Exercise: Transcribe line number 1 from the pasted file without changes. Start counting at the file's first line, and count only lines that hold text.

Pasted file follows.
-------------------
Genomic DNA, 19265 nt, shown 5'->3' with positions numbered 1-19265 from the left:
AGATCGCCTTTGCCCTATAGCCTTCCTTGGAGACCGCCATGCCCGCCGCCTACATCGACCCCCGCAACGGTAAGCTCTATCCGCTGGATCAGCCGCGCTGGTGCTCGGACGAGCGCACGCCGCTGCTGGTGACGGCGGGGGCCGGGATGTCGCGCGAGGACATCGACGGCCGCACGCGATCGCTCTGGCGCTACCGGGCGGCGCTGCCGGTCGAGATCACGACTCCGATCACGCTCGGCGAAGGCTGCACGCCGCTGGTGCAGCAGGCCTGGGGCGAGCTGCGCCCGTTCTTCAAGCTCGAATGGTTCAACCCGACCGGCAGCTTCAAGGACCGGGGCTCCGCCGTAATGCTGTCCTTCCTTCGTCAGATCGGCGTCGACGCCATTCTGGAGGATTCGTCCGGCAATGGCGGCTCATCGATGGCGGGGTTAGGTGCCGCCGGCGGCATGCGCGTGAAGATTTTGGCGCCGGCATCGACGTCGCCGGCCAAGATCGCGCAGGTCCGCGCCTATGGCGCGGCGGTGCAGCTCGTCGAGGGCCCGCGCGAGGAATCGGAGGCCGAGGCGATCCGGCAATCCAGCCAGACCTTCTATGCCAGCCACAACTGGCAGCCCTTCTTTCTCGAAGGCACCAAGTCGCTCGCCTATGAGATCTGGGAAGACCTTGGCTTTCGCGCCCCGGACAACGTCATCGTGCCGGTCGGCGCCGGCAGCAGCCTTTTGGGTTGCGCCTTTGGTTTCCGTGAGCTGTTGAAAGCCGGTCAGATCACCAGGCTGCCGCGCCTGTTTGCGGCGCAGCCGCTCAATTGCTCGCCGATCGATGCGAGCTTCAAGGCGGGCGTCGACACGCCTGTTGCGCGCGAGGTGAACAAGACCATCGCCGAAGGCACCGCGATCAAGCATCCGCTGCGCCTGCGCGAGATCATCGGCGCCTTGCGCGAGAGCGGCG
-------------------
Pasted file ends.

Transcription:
Genomic DNA, 19265 nt, shown 5'->3' with positions numbered 1-19265 from the left: